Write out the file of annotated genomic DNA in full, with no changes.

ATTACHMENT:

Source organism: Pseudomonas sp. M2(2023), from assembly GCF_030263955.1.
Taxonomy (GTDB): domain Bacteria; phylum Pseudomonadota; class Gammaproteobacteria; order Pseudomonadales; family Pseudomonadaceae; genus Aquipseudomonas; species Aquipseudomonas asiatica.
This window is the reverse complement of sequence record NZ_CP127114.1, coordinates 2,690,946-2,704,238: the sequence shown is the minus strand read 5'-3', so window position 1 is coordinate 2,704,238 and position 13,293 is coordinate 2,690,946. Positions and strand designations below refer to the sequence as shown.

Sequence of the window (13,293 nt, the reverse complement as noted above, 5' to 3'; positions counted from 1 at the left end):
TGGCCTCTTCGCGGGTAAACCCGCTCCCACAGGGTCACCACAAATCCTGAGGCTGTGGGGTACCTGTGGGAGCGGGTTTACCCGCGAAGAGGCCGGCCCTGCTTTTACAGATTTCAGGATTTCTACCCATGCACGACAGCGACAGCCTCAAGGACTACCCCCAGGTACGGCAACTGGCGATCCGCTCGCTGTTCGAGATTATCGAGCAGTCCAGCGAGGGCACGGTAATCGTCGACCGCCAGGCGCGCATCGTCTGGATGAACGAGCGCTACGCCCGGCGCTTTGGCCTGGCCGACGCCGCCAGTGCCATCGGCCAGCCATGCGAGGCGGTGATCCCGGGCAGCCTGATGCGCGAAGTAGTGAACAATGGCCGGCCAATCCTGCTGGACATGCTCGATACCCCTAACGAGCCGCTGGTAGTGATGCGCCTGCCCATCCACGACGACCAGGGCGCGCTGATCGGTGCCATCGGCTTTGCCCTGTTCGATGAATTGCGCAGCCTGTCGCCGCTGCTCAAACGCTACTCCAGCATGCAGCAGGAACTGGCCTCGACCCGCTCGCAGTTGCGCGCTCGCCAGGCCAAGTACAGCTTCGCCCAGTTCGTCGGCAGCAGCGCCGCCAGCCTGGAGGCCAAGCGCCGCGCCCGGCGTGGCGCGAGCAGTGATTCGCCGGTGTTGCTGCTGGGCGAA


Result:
Source organism: Pseudomonas sp. M2(2023), from assembly GCF_030263955.1.
Taxonomy (GTDB): domain Bacteria; phylum Pseudomonadota; class Gammaproteobacteria; order Pseudomonadales; family Pseudomonadaceae; genus Aquipseudomonas; species Aquipseudomonas asiatica.
This window is the reverse complement of sequence record NZ_CP127114.1, coordinates 2,690,946-2,704,238: the sequence shown is the minus strand read 5'-3', so window position 1 is coordinate 2,704,238 and position 13,293 is coordinate 2,690,946. Positions and strand designations below refer to the sequence as shown.

Sequence of the window (13,293 nt, the reverse complement as noted above, 5' to 3'; positions counted from 1 at the left end):
TGGCCTCTTCGCGGGTAAACCCGCTCCCACAGGGTCACCACAAATCCTGAGGCTGTGGGGTACCTGTGGGAGCGGGTTTACCCGCGAAGAGGCCGGCCCTGCTTTTACAGATTTCAGGATTTCTACCCATGCACGACAGCGACAGCCTCAAGGACTACCCCCAGGTACGGCAACTGGCGATCCGCTCGCTGTTCGAGATTATCGAGCAGTCCAGCGAGGGCACGGTAATCGTCGACCGCCAGGCGCGCATCGTCTGGATGAACGAGCGCTACGCCCGGCGCTTTGGCCTGGCCGACGCCGCCAGTGCCATCGGCCAGCCATGCGAGGCGGTGATCCCGGGCAGCCTGATGCGCGAAGTAGTGAACAATGGCCGGCCAATCCTGCTGGACATGCTCGATACCCCTAACGAGCCGCTGGTAGTGATGCGCCTGCCCATCCACGACGACCAGGGCGCGCTGATCGGTGCCATCGGCTTTGCCCTGTTCGATGAATTGCGCAGCCTGTCGCCGCTGCTCAAACGCTACTCCAGCATGCAGCAGGAACTGGCCTCGACCCGCTCGCAGTTGCGCGCTCGCCAGGCCAAGTACAGCTTCGCCCAGTTCGTCGGCAGCAGCGCCGCCAGCCTGGAGGCCAAGCGCCGCGCCCGGCGTGGCGCGAGCAGTGATTCGCCGGTGTTGCTGCTGGGCGAA